Among the early indications of the Dutchman's tutelage is Bradford's 1855 painting of the whaling bark J. D. Thompson (Fig. 1). Described by one authority as "the splendid fruition" of Bradford’s early style, it places the newly built vessel, preparing to depart on her maiden voyage, within a scene of recognizable landmarks in New Bedford Harbor.3 With the inclusion of two attending sloops, and a schooner in the distance, the bark painting is "nearly as much a port scene as a ship portrait," complete with convincingly painted water and a well-developed sky. This work also serves as a prelude to the most successful collaboration of the two artists, a large 1856 painting, New York Yacht Club Regatta off New Bedford (Fig. 2, previous page).

Fig. 3: Stowing Sails off Fairhaven, 1858. Oil on canvas, 14 x 20-1/8 inches. Courtesy of a private collection.

Although only Bradford's signature appears on the work, Van Beest's contributions are evident, both in preliminary drawings and in discernible elements within the painting. Bradford’s precisely drawn yachts sail on Van Beest's sea, and probably under the Dutch artist's clouds and sky as well. The small boat with cheering figures is clearly from Van Beest's repertoire, while the general animation of the scene may also safely be attributed to him.

In attendance at the same regatta was another painter, Fitz Hugh Lane (1804–1865), who had an important but less direct influence on Bradford’s development. Lane’s luminous views of Boston Harbor were certainly known to Bradford, and are evident not only in his own paintings of that scene, but in such works as Stowing Sails off Fairhaven (Fig. 3). This view, which features the pilot schooner Moses Grinnell, captures a moment in time when the quality of light at the end of the day evokes the pervasive stillness found in many of Lane’s evening scenes.4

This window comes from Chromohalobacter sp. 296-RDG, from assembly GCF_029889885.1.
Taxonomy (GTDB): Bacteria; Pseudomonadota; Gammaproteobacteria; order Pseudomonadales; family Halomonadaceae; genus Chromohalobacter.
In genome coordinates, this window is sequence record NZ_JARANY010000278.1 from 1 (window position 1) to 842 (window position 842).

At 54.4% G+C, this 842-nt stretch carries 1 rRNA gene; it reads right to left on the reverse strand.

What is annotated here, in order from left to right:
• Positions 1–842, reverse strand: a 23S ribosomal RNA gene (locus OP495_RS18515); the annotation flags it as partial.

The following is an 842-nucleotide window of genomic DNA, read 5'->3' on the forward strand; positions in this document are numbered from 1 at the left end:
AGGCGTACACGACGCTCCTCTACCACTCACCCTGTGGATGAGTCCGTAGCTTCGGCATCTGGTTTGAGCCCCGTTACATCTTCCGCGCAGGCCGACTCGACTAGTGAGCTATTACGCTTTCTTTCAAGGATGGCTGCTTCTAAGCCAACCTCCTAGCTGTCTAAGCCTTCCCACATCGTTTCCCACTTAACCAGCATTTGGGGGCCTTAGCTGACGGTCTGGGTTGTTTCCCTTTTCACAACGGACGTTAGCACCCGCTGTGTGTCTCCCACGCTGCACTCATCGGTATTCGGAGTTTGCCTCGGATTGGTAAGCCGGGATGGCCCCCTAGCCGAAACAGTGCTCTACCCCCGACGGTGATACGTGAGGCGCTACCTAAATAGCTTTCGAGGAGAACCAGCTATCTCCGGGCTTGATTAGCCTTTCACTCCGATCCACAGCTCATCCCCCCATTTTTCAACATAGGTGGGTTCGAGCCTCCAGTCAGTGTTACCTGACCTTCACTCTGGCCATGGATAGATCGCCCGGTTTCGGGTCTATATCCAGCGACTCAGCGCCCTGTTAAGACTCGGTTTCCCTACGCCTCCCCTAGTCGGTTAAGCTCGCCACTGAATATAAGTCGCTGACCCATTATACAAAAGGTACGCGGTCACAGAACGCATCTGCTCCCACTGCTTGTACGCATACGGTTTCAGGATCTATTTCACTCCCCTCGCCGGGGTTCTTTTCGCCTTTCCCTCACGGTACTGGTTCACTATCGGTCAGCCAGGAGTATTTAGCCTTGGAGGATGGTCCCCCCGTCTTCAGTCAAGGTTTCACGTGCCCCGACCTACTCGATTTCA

The lessons of Van Beest and Lane were helpful, but by the early 1860s Bradford had absorbed their influence and emerged with his own recognizable style. From a series of paintings that resulted from visits north of the Gulf of Maine to Grand Manan and the Bay of Fundy, Making Harbor of 1862 (Fig. 4) exhibits characteristics of Bradford’s artistic maturity, including the precise rendering of vessels set in believable water. This view depicts a sloop and topsail schooner seeking refuge from an approaching storm near Eastport, Maine. Little in the painting suggests the work of Lane, and from Van Beest come only stylistic suggestions of drama and tension as the two vessels seek to round a crib dock. The range of colors Bradford employed also shifted, perhaps due to the starker spectrum displayed in northern latitudes. As he continued northward in the 1860s, the changes in Bradford's palette would become more noticeable.

In search of grander subjects, Bradford sailed farther north in 1861, on the first of six voyages to Labrador. Rarely visited, except by summer fishing fleets from Newfoundland, the barren coast offered vast panoramas of sea and ice on which sealers and fishermen wrested a living. Of engrossing interest were the icebergs, drifting slowly south from their "calving grounds" in the glaciers of Greenland, varying widely in size and shape, with shifting colors reflected by the changing light of the northern sun. On three of his voyages, Bradford brought professional photographers to record on glass-plate negatives the bold headlands, picturesque ice formations, and crude summer settlements of fishermen. Bradford himself sketched an inventory of images and color schemes to draw on in his studio, then located in New York's Tenth Street Studio Building.

Fig. 4: Making Harbor, 1862. Oil on canvas, 12-1/2 x 18 inches. Courtesy of a private collection.